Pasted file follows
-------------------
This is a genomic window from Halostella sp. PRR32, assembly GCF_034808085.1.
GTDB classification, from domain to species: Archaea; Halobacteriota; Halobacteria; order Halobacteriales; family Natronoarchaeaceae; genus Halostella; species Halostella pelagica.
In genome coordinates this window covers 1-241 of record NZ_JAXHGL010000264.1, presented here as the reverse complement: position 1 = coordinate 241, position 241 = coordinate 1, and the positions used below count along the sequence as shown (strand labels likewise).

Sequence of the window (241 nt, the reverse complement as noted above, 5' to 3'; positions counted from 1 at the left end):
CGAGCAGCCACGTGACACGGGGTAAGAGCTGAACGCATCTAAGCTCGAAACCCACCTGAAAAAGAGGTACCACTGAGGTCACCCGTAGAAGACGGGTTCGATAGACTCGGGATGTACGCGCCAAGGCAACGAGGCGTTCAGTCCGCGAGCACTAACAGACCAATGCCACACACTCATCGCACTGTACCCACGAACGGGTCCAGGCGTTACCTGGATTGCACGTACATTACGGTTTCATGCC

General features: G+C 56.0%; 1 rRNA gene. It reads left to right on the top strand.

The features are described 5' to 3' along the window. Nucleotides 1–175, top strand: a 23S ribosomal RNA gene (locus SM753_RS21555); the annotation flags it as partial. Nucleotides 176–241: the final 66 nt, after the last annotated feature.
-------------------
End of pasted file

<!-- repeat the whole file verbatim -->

This is a genomic window from Halostella sp. PRR32, assembly GCF_034808085.1.
GTDB classification, from domain to species: Archaea; Halobacteriota; Halobacteria; order Halobacteriales; family Natronoarchaeaceae; genus Halostella; species Halostella pelagica.
In genome coordinates this window covers 1-241 of record NZ_JAXHGL010000264.1, presented here as the reverse complement: position 1 = coordinate 241, position 241 = coordinate 1, and the positions used below count along the sequence as shown (strand labels likewise).

Sequence of the window (241 nt, the reverse complement as noted above, 5' to 3'; positions counted from 1 at the left end):
CGAGCAGCCACGTGACACGGGGTAAGAGCTGAACGCATCTAAGCTCGAAACCCACCTGAAAAAGAGGTACCACTGAGGTCACCCGTAGAAGACGGGTTCGATAGACTCGGGATGTACGCGCCAAGGCAACGAGGCGTTCAGTCCGCGAGCACTAACAGACCAATGCCACACACTCATCGCACTGTACCCACGAACGGGTCCAGGCGTTACCTGGATTGCACGTACATTACGGTTTCATGCC

General features: G+C 56.0%; 1 rRNA gene. It reads left to right on the top strand.

The features are described 5' to 3' along the window. Nucleotides 1–175, top strand: a 23S ribosomal RNA gene (locus SM753_RS21555); the annotation flags it as partial. Nucleotides 176–241: the final 66 nt, after the last annotated feature.